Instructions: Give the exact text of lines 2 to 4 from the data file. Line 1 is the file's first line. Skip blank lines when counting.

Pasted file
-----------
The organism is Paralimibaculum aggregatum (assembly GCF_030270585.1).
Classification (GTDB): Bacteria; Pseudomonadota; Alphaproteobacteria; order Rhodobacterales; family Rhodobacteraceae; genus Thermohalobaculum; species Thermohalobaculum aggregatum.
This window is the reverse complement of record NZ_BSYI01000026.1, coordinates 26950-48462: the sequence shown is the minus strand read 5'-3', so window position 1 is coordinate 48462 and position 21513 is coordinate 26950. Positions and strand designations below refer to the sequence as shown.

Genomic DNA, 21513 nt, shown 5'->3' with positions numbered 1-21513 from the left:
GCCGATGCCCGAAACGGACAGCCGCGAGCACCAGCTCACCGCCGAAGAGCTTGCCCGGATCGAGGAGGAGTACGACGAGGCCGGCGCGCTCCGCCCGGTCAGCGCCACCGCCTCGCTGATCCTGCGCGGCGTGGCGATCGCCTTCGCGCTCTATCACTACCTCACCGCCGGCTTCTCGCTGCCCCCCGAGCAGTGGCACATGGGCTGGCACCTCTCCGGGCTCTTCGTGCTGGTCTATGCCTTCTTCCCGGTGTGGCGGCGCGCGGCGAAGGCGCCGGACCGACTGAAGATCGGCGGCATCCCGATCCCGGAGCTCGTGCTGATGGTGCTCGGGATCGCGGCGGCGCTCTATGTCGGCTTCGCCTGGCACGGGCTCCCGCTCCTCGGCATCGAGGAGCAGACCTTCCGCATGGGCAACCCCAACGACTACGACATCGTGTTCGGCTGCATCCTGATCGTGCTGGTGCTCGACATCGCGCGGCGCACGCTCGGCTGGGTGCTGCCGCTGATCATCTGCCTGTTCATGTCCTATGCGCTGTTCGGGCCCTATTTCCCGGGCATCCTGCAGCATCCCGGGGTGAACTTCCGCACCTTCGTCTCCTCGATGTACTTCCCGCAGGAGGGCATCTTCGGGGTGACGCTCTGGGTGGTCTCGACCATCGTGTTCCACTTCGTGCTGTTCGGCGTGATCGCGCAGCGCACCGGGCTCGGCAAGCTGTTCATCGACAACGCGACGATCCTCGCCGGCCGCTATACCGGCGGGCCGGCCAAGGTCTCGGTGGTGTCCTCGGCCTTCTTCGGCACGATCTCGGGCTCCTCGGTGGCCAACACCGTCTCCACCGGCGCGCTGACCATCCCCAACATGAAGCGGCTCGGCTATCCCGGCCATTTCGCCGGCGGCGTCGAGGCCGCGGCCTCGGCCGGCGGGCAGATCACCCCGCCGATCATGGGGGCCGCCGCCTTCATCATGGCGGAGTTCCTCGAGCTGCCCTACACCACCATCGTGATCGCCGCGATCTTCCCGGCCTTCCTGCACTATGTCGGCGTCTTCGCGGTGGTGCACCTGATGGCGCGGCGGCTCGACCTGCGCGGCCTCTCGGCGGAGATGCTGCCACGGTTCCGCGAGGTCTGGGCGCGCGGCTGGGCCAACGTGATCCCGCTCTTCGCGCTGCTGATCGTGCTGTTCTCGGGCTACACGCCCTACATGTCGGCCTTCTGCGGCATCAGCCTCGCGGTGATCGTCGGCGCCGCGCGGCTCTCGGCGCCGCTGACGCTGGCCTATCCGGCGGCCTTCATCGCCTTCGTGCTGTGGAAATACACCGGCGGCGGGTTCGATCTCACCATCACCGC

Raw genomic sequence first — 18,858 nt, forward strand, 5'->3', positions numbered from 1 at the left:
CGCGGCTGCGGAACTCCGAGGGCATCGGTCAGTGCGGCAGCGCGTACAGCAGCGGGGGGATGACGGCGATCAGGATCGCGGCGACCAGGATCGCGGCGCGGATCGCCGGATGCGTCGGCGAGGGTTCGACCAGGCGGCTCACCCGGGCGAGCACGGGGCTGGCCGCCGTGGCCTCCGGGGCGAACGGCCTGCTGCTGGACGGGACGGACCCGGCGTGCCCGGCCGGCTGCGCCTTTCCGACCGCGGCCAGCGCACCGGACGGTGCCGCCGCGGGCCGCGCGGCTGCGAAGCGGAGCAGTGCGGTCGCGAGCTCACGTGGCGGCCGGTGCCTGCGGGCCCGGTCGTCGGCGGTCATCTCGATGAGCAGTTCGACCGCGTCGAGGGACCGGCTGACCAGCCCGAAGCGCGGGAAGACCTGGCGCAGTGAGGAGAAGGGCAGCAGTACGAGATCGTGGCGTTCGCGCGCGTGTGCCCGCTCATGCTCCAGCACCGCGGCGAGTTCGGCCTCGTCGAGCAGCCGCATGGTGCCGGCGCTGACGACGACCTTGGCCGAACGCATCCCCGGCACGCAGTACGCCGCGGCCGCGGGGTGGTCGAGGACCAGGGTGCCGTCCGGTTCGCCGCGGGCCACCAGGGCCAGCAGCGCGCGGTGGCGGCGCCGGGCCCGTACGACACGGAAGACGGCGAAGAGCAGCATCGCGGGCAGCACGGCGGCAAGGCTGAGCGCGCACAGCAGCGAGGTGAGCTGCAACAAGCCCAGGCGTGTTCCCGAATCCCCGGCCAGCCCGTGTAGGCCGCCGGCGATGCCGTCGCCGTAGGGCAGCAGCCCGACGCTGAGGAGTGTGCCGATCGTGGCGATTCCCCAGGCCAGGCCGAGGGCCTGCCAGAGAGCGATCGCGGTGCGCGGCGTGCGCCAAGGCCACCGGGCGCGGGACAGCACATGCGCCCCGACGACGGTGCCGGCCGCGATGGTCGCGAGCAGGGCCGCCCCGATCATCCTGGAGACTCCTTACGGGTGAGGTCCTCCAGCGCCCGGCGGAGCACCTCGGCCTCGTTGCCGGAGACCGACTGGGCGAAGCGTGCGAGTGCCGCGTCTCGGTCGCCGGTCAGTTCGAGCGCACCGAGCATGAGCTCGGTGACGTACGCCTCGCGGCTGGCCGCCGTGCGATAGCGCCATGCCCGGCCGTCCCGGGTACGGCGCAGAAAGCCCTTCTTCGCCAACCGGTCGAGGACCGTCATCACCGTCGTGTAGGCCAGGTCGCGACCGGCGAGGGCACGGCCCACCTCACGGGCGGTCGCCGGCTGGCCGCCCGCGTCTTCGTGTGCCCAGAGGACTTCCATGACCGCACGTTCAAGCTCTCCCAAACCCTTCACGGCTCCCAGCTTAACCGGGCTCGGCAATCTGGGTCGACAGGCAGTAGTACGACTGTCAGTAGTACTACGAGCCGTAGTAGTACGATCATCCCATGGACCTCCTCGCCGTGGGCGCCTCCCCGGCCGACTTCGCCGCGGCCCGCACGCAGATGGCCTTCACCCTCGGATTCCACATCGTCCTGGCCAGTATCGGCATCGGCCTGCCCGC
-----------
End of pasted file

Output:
Classification (GTDB): Bacteria; Pseudomonadota; Alphaproteobacteria; order Rhodobacterales; family Rhodobacteraceae; genus Thermohalobaculum; species Thermohalobaculum aggregatum.
This window is the reverse complement of record NZ_BSYI01000026.1, coordinates 26950-48462: the sequence shown is the minus strand read 5'-3', so window position 1 is coordinate 48462 and position 21513 is coordinate 26950. Positions and strand designations below refer to the sequence as shown.

Genomic DNA, 21513 nt, shown 5'->3' with positions numbered 1-21513 from the left: